Five long-term missing persons cases haunt Clarence

POLICE from the Coffs-Clarence LAC deal with several missing person reports every week, and the vast majority of them are solved in short order.

But occasionally the searches drag on and require a concerted effort from police and the wider community to reunite loved ones with their families.

"We have a very strong clearance rate - it would be 90% or even higher for missing persons," Detective Inspector Darren Jameson said.

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"(But) we are currently actively reviewing five long-term missing person cases that are more than 12 months old."

Authorities are using Missing Persons Week to dispel several myths about reporting the disappearance of a friend or loved one.

In particular, they hope to break one falsehood from the public psyche and to instil the week's motto: "trust your instincts".

Det Insp Jameson said there was no 24-hour timeframe before which someone could be reported missing, despite popular belief.

"Each case is treated on its own merits," he said.

"The level of concern we have for the safety of the missing person will determine the level of response.

"For instance, if someone who is a runaway or has disappeared is accessing their banking records, that's a different story to someone who has just unexpectedly disappeared."

READ RELATED: Four months on, Sharon Edwards' family still without answers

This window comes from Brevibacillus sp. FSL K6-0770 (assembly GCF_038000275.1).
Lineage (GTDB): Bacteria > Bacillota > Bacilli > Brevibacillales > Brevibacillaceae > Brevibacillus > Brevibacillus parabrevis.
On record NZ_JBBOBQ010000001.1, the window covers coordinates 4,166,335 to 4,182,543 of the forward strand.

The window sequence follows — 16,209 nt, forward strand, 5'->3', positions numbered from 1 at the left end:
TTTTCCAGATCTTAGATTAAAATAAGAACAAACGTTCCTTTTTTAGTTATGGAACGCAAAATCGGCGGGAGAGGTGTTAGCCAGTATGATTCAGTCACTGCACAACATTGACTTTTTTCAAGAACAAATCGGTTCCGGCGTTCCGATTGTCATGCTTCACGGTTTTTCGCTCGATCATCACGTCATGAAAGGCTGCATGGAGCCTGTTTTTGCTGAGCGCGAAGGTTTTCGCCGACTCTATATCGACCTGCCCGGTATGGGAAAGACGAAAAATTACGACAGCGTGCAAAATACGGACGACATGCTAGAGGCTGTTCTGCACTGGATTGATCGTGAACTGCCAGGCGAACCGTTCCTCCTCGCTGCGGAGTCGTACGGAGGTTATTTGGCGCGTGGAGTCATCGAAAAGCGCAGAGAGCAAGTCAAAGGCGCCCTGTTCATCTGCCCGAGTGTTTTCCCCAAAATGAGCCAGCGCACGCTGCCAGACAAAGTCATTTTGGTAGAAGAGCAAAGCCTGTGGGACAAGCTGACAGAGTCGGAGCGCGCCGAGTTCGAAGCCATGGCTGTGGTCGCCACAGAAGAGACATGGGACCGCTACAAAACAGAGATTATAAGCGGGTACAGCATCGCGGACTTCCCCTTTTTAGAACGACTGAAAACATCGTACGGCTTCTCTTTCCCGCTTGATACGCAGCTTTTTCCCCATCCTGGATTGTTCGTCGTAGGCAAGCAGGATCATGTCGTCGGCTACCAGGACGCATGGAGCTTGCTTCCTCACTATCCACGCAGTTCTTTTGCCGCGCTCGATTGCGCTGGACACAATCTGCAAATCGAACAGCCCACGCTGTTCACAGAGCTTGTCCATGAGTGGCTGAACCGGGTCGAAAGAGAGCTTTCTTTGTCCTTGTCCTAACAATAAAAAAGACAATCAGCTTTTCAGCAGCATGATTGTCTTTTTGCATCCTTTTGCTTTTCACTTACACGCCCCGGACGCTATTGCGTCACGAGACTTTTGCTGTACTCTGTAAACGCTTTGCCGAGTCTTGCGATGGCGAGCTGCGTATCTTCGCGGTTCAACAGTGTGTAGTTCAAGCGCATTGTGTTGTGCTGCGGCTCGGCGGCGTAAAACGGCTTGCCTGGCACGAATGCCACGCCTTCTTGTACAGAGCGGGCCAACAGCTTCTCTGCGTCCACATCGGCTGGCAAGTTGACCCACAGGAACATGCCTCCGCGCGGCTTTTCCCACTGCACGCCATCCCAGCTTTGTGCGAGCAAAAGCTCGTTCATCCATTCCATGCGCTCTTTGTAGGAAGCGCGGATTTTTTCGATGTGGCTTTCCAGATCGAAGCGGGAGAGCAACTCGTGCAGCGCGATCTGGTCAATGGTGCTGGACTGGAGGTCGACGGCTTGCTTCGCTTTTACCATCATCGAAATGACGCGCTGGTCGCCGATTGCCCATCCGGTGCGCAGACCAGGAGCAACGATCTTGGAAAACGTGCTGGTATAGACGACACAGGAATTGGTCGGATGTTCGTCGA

Detective Sergeant Bernadette Ingram briefs the media.
Detective Sergeant Bernadette Ingram briefs the media. Marc Stapelberg

Quite often, suspicions of foul play are misplaced and the missing person simply does not want to be found.

She recalled a recent case of a young runaway who had been missing for four years.

"It was heartbreaking to the family," she said.

"Because it had been so many years, they were very worried about their daughter.

"It turned out she just didn't want to have contact with her family."

Police have stressed it is not a crime to go missing, and no charges will be laid against a person for intentionally vanishing if they later choose to make their whereabouts known.

"One message in that experience is that it's important to let your friends and family know you're okay, even if you don't want to be found," Detective Acting Inspector Ingram said.

"You can send a message and you don't have to do it personally - it can be through a third party.

"It was tough for us, because we have to keep in regular contact with the next of kin and it took a lot of resources to find her.

"We had real concerns about her welfare."

Breaking the news to the girl's next of kin was an ordeal in itself, but worth the effort.

"Now they can move on and accept the situation," she said.

"They're no longer left wondering whether she is okay, and they were left in limbo for a very long time."

If you suspect a friend or family member has gone missing, you do not have to wait 24 hours to take action, follow your instincts and report the matter to police immediately. 

THE FACTS

You do not have to wait 24 hours before reporting someone as missing

When a missing person is located, their whereabouts will not be released to the person who reported them missing, unless permission is granted

Going missing is not a crime

About 35,000 people are reported missing in Australia each year - one person every 15 minutes

99.5% of people are located - 85% within a week of being reported missing

About one third of missing persons go missing more than once

Roughly two-thirds of missing persons are younger than 18



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